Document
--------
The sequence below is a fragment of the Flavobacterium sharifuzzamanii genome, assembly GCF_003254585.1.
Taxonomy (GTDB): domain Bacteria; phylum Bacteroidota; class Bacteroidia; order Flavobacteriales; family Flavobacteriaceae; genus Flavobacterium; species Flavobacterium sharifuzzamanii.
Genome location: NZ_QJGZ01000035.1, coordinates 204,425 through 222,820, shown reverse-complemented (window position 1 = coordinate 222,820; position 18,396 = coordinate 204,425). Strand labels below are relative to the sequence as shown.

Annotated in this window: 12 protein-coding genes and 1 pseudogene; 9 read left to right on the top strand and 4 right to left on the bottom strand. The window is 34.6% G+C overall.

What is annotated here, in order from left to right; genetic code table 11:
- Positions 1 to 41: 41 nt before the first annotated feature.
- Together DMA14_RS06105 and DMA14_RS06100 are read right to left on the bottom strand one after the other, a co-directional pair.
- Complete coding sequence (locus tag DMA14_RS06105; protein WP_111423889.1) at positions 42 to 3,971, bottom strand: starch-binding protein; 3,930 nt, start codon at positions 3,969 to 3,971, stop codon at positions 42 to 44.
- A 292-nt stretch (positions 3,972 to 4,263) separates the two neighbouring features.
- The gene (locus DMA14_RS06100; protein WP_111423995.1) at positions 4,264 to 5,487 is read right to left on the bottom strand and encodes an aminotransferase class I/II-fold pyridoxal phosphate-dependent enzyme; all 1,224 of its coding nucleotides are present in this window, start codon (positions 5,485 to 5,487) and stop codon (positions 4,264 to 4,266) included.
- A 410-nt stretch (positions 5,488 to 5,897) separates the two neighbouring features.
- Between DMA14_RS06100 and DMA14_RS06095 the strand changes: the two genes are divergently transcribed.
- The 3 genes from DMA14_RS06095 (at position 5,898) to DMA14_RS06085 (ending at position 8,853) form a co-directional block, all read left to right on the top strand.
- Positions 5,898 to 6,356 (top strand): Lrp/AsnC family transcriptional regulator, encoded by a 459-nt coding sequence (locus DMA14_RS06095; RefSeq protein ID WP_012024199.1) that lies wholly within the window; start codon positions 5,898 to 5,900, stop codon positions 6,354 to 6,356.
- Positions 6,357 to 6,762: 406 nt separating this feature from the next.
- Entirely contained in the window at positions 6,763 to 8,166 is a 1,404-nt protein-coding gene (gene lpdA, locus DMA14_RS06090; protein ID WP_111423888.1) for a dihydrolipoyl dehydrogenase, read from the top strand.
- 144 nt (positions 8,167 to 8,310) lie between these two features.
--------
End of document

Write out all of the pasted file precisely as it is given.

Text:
The sequence below is a fragment of the Flavobacterium sharifuzzamanii genome, assembly GCF_003254585.1.
Taxonomy (GTDB): domain Bacteria; phylum Bacteroidota; class Bacteroidia; order Flavobacteriales; family Flavobacteriaceae; genus Flavobacterium; species Flavobacterium sharifuzzamanii.
Genome location: NZ_QJGZ01000035.1, coordinates 204,425 through 222,820, shown reverse-complemented (window position 1 = coordinate 222,820; position 18,396 = coordinate 204,425). Strand labels below are relative to the sequence as shown.

Annotated in this window: 12 protein-coding genes and 1 pseudogene; 9 read left to right on the top strand and 4 right to left on the bottom strand. The window is 34.6% G+C overall.

What is annotated here, in order from left to right; genetic code table 11:
- Positions 1 to 41: 41 nt before the first annotated feature.
- Together DMA14_RS06105 and DMA14_RS06100 are read right to left on the bottom strand one after the other, a co-directional pair.
- Complete coding sequence (locus tag DMA14_RS06105; protein WP_111423889.1) at positions 42 to 3,971, bottom strand: starch-binding protein; 3,930 nt, start codon at positions 3,969 to 3,971, stop codon at positions 42 to 44.
- A 292-nt stretch (positions 3,972 to 4,263) separates the two neighbouring features.
- The gene (locus DMA14_RS06100; protein WP_111423995.1) at positions 4,264 to 5,487 is read right to left on the bottom strand and encodes an aminotransferase class I/II-fold pyridoxal phosphate-dependent enzyme; all 1,224 of its coding nucleotides are present in this window, start codon (positions 5,485 to 5,487) and stop codon (positions 4,264 to 4,266) included.
- A 410-nt stretch (positions 5,488 to 5,897) separates the two neighbouring features.
- Between DMA14_RS06100 and DMA14_RS06095 the strand changes: the two genes are divergently transcribed.
- The 3 genes from DMA14_RS06095 (at position 5,898) to DMA14_RS06085 (ending at position 8,853) form a co-directional block, all read left to right on the top strand.
- Positions 5,898 to 6,356 (top strand): Lrp/AsnC family transcriptional regulator, encoded by a 459-nt coding sequence (locus DMA14_RS06095; RefSeq protein ID WP_012024199.1) that lies wholly within the window; start codon positions 5,898 to 5,900, stop codon positions 6,354 to 6,356.
- Positions 6,357 to 6,762: 406 nt separating this feature from the next.
- Entirely contained in the window at positions 6,763 to 8,166 is a 1,404-nt protein-coding gene (gene lpdA, locus DMA14_RS06090; protein ID WP_111423888.1) for a dihydrolipoyl dehydrogenase, read from the top strand.
- 144 nt (positions 8,167 to 8,310) lie between these two features.